Background to the Rance Tidal Power Station
After a construction phase lasting five years, the Rance Tidal Power Station was opened on the 26th November 1966. This was the first power station to take advantage of tidal water flow to produce electricity (tidal energy). In order to be able to construct the structure across the estuary, two dams had to be built to block the Rance river during the first two years of the construction phase to ensure that the estuary was completely drained.
The reason that the Rance River estuary was chosen was due to its large tidal range; it actually has highest tidal range in France. It has an average tidal range of 8m between low and high tide, while the spring and neap range can be as big as 13.5m.
Rance Tidal Power Station and the Tidal Flow
When the tide is coming in, the water on the sea side of the barrage is higher than the estuary side; therefore water will flow from the sea side through the turbine into the estuary. When the tide is going out, the exact opposite occurs. As such, the turbines that were installed in the Rance Power Station have the capability to produce power in either direction.
The Rance Barrage is 750m long and 13m high, while the actual power generating portion of it is 330m long. This section houses 24 Bulb electricity turbines each rated at 10MW so the maximum capacity of the power station is 240MW. In practice the amount of power it actually produces is about 96MW, supplying approximately 600GWh per year to the grid, which would power approximately 130,000 houses a year
One of the major drawbacks about tidal energy is that it is not a constant source of electricity. There are two tides a day, when the tidal range is at is maximum, and the generating capacity will be at it’s maximum, however there are times when the water level on either side will pretty much be equal, so it will produce no power.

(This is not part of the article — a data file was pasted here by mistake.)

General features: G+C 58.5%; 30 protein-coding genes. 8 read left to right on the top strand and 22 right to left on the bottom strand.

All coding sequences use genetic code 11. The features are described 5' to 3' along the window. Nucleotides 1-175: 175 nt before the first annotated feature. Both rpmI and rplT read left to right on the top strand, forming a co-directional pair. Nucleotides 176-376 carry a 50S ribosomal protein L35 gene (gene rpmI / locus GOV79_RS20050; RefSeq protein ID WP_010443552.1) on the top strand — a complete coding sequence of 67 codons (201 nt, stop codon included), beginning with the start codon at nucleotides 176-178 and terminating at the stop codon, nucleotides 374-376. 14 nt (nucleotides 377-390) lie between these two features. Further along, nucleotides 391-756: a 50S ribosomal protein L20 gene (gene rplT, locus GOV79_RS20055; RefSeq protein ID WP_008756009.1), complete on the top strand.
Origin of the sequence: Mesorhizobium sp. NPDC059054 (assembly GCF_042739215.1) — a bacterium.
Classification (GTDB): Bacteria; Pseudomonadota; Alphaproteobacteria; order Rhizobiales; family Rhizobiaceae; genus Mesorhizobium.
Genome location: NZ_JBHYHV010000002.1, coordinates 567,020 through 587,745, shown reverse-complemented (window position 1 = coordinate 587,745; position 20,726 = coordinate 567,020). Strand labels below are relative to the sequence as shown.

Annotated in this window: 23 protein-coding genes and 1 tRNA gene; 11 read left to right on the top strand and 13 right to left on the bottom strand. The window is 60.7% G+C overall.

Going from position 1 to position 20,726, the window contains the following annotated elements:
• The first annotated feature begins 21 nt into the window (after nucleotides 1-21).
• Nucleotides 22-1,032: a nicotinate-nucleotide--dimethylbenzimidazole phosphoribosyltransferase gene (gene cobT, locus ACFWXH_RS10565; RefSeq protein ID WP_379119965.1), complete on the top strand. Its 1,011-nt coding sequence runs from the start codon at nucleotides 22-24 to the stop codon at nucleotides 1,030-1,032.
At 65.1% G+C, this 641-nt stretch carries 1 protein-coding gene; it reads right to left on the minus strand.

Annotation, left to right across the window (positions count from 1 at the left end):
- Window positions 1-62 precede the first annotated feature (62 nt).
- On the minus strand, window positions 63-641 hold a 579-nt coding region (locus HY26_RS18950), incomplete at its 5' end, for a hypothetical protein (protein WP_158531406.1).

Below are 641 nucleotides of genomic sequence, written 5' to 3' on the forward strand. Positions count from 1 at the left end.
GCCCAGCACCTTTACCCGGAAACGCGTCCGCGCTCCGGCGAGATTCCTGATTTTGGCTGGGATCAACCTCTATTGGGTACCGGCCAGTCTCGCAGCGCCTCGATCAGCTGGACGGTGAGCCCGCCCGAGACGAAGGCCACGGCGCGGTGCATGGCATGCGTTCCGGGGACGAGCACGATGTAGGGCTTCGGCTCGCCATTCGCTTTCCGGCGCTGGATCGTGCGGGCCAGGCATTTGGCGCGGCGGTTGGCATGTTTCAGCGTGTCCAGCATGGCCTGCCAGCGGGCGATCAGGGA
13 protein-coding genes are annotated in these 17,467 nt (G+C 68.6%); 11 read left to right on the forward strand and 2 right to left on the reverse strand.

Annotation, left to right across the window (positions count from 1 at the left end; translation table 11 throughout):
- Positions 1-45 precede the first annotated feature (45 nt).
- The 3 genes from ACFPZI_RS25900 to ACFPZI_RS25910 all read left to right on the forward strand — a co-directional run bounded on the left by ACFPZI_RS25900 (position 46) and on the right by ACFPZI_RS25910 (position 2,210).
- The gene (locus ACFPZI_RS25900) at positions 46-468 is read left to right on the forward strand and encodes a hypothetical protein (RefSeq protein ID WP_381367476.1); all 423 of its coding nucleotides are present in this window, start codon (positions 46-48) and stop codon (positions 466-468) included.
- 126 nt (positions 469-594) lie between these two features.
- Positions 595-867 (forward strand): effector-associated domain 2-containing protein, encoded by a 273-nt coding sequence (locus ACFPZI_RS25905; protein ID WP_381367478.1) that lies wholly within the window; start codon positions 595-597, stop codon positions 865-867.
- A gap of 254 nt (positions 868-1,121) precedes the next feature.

The advantage of tidal energy and therefore the power plant at Rance, is that the tides are totally predictable, so you can very easily factor this into the energy mix, while other intermittent renewable energy sources such as solar PV and wind farms are a lot less predictable.
Rance Power Station Cost
The Rance Power plant was expensive to build in its day and took about 20 years to actually pay for itself. This is one of the major reasons the proposed £30bn Severn Barrage has not gone ahead, it is simply too expensive to undertake this kind of construction challenge in these tough economical times. However the project is being looked at once again to see if it can be constructed at a lower cost.
Since the power plant was constructed though in 1965, it has produced approximately 27,600GWh of electricity. At today’s prices, that quantity of electricity would cost £3.30bn.
Rance Tidal Power Station Environmental Assessment
Since the tidal barrage construction needed to drain the estuary in the initial years after the construction was completed, there were severe impacts to the local environment; however 10 years later it was considered that the Rance estuary once again had a rich diversity of aquatic life.
The sluice gates and the lock (built to allow boats to get through the barrage) allow a fairly easy transition from one side to the other for all aquatic animals, so this did not have any real affect on species there either. The one impact it did have was that the mud flats were severely diminished so birds that used the mud flats as a hunting ground had to adapt or move elsewhere to feed.
Rance Tidal Power Station Final Assessment
Upon reflection it must be recognised that building the Rance Power Plant was quite the engineering feet, and one that perhaps in the Western world will not be reproduced, not even with new tidal energy solutions. The fact it produces plentiful, 100% clean electricity 46 years after construction and has become a tourist attraction in its own right has proved why it was such a sensible project to start in the first place.